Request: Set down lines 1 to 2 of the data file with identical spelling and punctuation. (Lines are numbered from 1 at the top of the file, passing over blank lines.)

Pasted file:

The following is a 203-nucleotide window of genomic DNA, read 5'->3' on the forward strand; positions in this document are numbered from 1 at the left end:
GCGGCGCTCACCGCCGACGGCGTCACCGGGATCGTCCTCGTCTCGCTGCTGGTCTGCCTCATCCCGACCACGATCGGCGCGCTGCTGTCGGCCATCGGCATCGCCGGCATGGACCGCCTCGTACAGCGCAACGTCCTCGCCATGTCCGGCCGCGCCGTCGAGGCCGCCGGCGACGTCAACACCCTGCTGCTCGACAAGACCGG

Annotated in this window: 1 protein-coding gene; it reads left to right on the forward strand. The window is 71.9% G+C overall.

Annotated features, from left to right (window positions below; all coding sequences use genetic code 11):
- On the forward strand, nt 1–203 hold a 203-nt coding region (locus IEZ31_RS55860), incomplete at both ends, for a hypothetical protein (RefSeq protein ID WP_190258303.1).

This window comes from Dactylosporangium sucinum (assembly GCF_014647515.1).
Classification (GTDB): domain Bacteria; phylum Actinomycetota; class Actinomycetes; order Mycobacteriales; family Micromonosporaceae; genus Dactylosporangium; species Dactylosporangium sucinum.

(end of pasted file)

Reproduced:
The following is a 203-nucleotide window of genomic DNA, read 5'->3' on the forward strand; positions in this document are numbered from 1 at the left end:
GCGGCGCTCACCGCCGACGGCGTCACCGGGATCGTCCTCGTCTCGCTGCTGGTCTGCCTCATCCCGACCACGATCGGCGCGCTGCTGTCGGCCATCGGCATCGCCGGCATGGACCGCCTCGTACAGCGCAACGTCCTCGCCATGTCCGGCCGCGCCGTCGAGGCCGCCGGCGACGTCAACACCCTGCTGCTCGACAAGACCGG